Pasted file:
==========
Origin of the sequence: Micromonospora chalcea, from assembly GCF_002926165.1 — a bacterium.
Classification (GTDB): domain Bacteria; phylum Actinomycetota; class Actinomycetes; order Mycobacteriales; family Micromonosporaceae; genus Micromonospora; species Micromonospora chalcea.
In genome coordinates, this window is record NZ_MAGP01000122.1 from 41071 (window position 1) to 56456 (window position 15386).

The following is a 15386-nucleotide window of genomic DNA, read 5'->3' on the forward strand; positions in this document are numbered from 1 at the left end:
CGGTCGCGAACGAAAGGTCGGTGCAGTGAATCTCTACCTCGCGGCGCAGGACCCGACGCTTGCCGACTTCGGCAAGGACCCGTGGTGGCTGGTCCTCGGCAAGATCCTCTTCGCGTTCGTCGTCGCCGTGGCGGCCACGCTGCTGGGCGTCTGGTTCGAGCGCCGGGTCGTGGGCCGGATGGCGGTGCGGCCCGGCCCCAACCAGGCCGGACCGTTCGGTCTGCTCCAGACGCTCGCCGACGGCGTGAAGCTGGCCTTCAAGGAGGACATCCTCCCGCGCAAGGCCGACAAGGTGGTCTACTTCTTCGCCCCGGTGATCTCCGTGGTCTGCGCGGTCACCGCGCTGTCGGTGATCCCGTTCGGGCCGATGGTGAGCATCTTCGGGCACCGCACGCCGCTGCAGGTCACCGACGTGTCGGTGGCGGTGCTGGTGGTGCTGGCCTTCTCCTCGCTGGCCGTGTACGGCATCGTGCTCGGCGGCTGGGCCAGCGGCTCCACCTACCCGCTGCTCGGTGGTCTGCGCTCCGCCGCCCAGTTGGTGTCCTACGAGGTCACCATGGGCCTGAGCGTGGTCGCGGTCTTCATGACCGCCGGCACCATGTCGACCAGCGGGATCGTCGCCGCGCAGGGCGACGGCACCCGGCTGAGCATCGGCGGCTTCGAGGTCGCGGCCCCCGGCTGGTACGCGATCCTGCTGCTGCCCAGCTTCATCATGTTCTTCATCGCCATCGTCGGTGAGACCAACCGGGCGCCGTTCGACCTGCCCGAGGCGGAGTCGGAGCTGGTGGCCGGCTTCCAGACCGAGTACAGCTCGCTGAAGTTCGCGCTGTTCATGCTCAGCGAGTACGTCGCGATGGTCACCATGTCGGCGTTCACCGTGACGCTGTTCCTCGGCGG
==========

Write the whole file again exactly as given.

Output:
Origin of the sequence: Micromonospora chalcea, from assembly GCF_002926165.1 — a bacterium.
Classification (GTDB): domain Bacteria; phylum Actinomycetota; class Actinomycetes; order Mycobacteriales; family Micromonosporaceae; genus Micromonospora; species Micromonospora chalcea.
In genome coordinates, this window is record NZ_MAGP01000122.1 from 41071 (window position 1) to 56456 (window position 15386).

The following is a 15386-nucleotide window of genomic DNA, read 5'->3' on the forward strand; positions in this document are numbered from 1 at the left end:
CGGTCGCGAACGAAAGGTCGGTGCAGTGAATCTCTACCTCGCGGCGCAGGACCCGACGCTTGCCGACTTCGGCAAGGACCCGTGGTGGCTGGTCCTCGGCAAGATCCTCTTCGCGTTCGTCGTCGCCGTGGCGGCCACGCTGCTGGGCGTCTGGTTCGAGCGCCGGGTCGTGGGCCGGATGGCGGTGCGGCCCGGCCCCAACCAGGCCGGACCGTTCGGTCTGCTCCAGACGCTCGCCGACGGCGTGAAGCTGGCCTTCAAGGAGGACATCCTCCCGCGCAAGGCCGACAAGGTGGTCTACTTCTTCGCCCCGGTGATCTCCGTGGTCTGCGCGGTCACCGCGCTGTCGGTGATCCCGTTCGGGCCGATGGTGAGCATCTTCGGGCACCGCACGCCGCTGCAGGTCACCGACGTGTCGGTGGCGGTGCTGGTGGTGCTGGCCTTCTCCTCGCTGGCCGTGTACGGCATCGTGCTCGGCGGCTGGGCCAGCGGCTCCACCTACCCGCTGCTCGGTGGTCTGCGCTCCGCCGCCCAGTTGGTGTCCTACGAGGTCACCATGGGCCTGAGCGTGGTCGCGGTCTTCATGACCGCCGGCACCATGTCGACCAGCGGGATCGTCGCCGCGCAGGGCGACGGCACCCGGCTGAGCATCGGCGGCTTCGAGGTCGCGGCCCCCGGCTGGTACGCGATCCTGCTGCTGCCCAGCTTCATCATGTTCTTCATCGCCATCGTCGGTGAGACCAACCGGGCGCCGTTCGACCTGCCCGAGGCGGAGTCGGAGCTGGTGGCCGGCTTCCAGACCGAGTACAGCTCGCTGAAGTTCGCGCTGTTCATGCTCAGCGAGTACGTCGCGATGGTCACCATGTCGGCGTTCACCGTGACGCTGTTCCTCGGCGG